What Makes A Good 60-Gallon Air Compressor?
CFM, PSI, HP, and Price all make for a good 60-gallon air compressor. You always have to make sure the compressor is going to be powerful enough for what you need or want to do with it. How much PSI and CFM do your tools require? Do you need one stage or two? These are all things you need to know before you purchase a large compressor.
HP stands for horsepower. Generally speaking, the higher the horsepower, the higher the pressure produced and the capacity of the user. You may find that 60-gallon compressors usually run from 1.5-6.5 horsepower.
PSI stands for pounds per square inch and this is important. This is how much pressure the compressor can give you. It’s essential to the consideration in what size compressor you purchase. Many 60-Gallon compressors have a max PSI of between 150-175, with some having only 135 PSI.
This is probably the most important measurement to consider. This stands for cubic feet per minute and measures how many cubic feet of compressed air can be produced every minute. This will depend on how much PSI the compressor has. All pneumatic tools will have a CFM and PSI rating. It has to match or be over that rating to properly perform.
Why Do You Need A 60-Gallon Air Compressor?
You may need a 60-gallon air compressor for medium-duty tasks that require a higher CFM and PSI rating. They’re great for inflating tires, sandblasting, air painting, air sanding, and using air blowguns. These are all tools you would need to restore a car, which you can’t do with anything less than a 60-gallon air compressor.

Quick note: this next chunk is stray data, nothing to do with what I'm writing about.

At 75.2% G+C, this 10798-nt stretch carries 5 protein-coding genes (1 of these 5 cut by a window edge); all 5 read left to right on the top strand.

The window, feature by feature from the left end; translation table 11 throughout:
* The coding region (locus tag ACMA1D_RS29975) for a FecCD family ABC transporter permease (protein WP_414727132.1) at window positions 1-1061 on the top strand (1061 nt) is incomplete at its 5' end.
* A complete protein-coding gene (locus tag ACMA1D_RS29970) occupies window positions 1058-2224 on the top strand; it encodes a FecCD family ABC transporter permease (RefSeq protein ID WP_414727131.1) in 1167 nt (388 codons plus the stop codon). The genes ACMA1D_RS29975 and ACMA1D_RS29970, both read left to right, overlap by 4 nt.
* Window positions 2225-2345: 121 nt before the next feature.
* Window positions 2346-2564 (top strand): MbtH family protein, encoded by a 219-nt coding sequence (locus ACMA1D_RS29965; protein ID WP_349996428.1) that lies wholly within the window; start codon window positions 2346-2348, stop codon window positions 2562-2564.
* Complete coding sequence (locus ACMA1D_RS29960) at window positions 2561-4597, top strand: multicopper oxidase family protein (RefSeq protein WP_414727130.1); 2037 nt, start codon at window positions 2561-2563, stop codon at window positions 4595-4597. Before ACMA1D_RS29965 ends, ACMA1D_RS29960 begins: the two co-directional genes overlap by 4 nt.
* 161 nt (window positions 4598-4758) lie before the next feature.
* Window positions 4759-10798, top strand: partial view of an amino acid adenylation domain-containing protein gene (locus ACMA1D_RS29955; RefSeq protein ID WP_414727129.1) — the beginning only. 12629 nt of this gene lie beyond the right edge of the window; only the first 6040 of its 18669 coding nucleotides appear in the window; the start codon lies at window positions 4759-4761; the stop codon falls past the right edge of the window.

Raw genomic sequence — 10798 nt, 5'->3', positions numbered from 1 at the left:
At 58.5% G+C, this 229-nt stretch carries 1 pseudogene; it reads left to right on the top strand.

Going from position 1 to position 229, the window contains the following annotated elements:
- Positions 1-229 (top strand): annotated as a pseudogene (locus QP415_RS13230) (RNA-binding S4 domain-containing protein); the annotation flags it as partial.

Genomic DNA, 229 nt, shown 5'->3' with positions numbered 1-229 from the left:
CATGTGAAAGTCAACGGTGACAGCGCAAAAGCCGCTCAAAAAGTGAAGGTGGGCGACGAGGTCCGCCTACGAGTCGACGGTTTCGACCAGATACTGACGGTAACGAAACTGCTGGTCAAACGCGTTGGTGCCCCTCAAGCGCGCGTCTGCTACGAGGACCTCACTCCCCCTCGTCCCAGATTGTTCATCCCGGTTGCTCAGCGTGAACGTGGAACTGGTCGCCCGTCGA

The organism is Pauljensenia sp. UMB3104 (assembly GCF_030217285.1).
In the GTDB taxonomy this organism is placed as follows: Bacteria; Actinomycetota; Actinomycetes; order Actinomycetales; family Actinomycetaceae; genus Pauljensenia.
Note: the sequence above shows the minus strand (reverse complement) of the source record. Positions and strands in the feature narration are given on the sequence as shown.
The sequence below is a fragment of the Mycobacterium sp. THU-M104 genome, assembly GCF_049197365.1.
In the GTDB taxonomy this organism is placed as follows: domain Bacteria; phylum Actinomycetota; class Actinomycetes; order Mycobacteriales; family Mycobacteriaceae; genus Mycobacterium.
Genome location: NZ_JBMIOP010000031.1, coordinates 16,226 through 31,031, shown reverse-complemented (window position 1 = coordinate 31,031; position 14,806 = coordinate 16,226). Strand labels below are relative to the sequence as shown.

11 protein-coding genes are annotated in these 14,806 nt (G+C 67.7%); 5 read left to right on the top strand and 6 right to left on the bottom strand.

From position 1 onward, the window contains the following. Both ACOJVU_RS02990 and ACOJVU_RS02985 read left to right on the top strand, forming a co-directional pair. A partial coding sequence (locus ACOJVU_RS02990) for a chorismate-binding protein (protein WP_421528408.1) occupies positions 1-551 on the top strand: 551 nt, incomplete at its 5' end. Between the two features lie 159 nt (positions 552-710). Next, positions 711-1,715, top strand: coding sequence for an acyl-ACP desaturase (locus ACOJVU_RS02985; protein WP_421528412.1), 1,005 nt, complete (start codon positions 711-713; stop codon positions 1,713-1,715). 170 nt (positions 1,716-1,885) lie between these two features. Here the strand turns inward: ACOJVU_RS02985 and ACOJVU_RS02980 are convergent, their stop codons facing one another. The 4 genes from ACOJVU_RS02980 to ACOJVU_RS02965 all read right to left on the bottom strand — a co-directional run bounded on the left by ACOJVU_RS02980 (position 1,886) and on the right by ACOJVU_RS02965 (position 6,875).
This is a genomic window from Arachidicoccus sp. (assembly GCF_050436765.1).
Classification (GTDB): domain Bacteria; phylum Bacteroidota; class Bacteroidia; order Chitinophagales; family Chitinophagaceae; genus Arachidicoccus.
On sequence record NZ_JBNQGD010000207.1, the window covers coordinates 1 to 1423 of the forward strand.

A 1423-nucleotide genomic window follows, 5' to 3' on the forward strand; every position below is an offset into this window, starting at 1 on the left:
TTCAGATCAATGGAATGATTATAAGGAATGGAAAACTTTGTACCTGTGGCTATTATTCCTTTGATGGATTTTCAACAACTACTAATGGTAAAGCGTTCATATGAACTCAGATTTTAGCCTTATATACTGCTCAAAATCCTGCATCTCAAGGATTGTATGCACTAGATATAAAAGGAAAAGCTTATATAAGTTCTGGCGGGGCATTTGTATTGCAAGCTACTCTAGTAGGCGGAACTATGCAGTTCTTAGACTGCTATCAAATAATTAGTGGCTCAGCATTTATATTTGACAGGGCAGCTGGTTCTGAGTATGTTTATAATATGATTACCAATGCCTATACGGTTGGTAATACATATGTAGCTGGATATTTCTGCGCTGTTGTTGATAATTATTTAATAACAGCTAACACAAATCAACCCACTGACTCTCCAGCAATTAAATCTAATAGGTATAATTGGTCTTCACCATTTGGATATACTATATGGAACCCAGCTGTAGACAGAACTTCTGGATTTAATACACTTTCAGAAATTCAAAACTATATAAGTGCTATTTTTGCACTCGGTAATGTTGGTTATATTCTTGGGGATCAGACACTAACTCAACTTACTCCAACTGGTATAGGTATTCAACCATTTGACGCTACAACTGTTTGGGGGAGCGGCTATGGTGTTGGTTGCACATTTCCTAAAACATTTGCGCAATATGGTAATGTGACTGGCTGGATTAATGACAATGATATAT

You can also use this large air compressor for pressure washing, car detailing, woodworking, automotive repair, and even for small construction sites that require brad nailers, sanders, and screw guns.
What To Look For In A 60-Gallon Air Compressor
CFM and PSI aside, there are certain characteristics of a 60-gallon air compressor that will require some thought. Here are some of the things that are common to all models we reviewed.
What type of compressor do you need? One, two, or three stages? Single-stage compressors are ideal for stapling, sawing, and nailing. Two-stage compressors are best for auto repairs or auto shops. 3-stage compressors are more for industrial use.
There are one, two, and three-cylinder compressors which determine the efficiency of compressing the air. The more cylinders the compressor has, the more it’s going to cost to run it and it will also determine how long you can run it.
Do you have time to maintain the compressor? If not, then an oil-less compressor is your go-to. Oil-less compressors don’t require oil to be put into them, so you don’t have to maintain them. However, oil-lubricated compressors last longer but require maintenance every 2,000 hours or so.
Do you prefer gas or electricity? Gas-powered compressors can be used anywhere whereas electric compressors require electricity
Frequently Asked Questions
How Do You Install a 60-Gallon Air Compressor?
Determine where you want to put the compressor and how much hose you’re going to need, then set the compressor on isolator pads. This will help stabilize the compressor and keep noise to a minimum as well as vibrations. We suggest using hose extensions rather than power extensions to get the reach you desire.
What Is The Best Way to Use A 60-Gallon Air Compressor?
Simply connect the air hose before you use it. This is to ensure the voltage doesn’t drop, which can be a huge issue with high current compressors. You should also check the oil level before each use as well if it’s oil-lubricated.
Once the tank is turned on, it will fill with air to its maximum PSI. The machine will then switch off until you begin using its supply. It will then refill when needed. We suggest shutting it down for 15-minutes or so every few hours if it’s a continuous duty to avoid motor damage.
As you can see, there’s a lot to know about a 60-gallon air compressor. We’ve covered some of what we consider to be the best 60-gallon air compressors in various categories. Overall, it’s our opinion that if a unit is reasonably priced, sturdy, reliable, and provides optimal PSI and CFM, such as the Emax, you can’t go wrong.